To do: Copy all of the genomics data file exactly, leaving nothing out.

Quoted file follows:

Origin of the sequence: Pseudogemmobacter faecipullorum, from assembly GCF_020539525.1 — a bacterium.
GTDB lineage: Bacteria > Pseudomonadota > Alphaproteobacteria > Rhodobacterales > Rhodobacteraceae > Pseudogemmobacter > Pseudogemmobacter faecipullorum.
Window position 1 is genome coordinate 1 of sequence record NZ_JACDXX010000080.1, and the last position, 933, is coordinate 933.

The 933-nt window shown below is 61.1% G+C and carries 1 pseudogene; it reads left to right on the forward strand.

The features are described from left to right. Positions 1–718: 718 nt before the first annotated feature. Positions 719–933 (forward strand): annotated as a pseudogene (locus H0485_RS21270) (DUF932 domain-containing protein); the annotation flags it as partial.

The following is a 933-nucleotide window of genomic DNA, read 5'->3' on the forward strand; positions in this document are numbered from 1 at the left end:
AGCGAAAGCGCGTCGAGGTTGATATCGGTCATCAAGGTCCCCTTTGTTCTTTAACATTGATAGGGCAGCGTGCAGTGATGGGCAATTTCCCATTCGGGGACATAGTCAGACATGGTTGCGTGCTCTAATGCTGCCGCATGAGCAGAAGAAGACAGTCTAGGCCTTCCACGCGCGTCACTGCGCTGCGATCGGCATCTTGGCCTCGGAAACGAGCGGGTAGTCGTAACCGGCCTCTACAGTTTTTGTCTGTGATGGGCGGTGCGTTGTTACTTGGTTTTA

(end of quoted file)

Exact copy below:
Origin of the sequence: Pseudogemmobacter faecipullorum, from assembly GCF_020539525.1 — a bacterium.
GTDB lineage: Bacteria > Pseudomonadota > Alphaproteobacteria > Rhodobacterales > Rhodobacteraceae > Pseudogemmobacter > Pseudogemmobacter faecipullorum.
Window position 1 is genome coordinate 1 of sequence record NZ_JACDXX010000080.1, and the last position, 933, is coordinate 933.

The 933-nt window shown below is 61.1% G+C and carries 1 pseudogene; it reads left to right on the forward strand.

The features are described from left to right. Positions 1–718: 718 nt before the first annotated feature. Positions 719–933 (forward strand): annotated as a pseudogene (locus H0485_RS21270) (DUF932 domain-containing protein); the annotation flags it as partial.

The following is a 933-nucleotide window of genomic DNA, read 5'->3' on the forward strand; positions in this document are numbered from 1 at the left end:
AGCGAAAGCGCGTCGAGGTTGATATCGGTCATCAAGGTCCCCTTTGTTCTTTAACATTGATAGGGCAGCGTGCAGTGATGGGCAATTTCCCATTCGGGGACATAGTCAGACATGGTTGCGTGCTCTAATGCTGCCGCATGAGCAGAAGAAGACAGTCTAGGCCTTCCACGCGCGTCACTGCGCTGCGATCGGCATCTTGGCCTCGGAAACGAGCGGGTAGTCGTAACCGGCCTCTACAGTTTTTGTCTGTGATGGGCGGTGCGTTGTTACTTGGTTTTA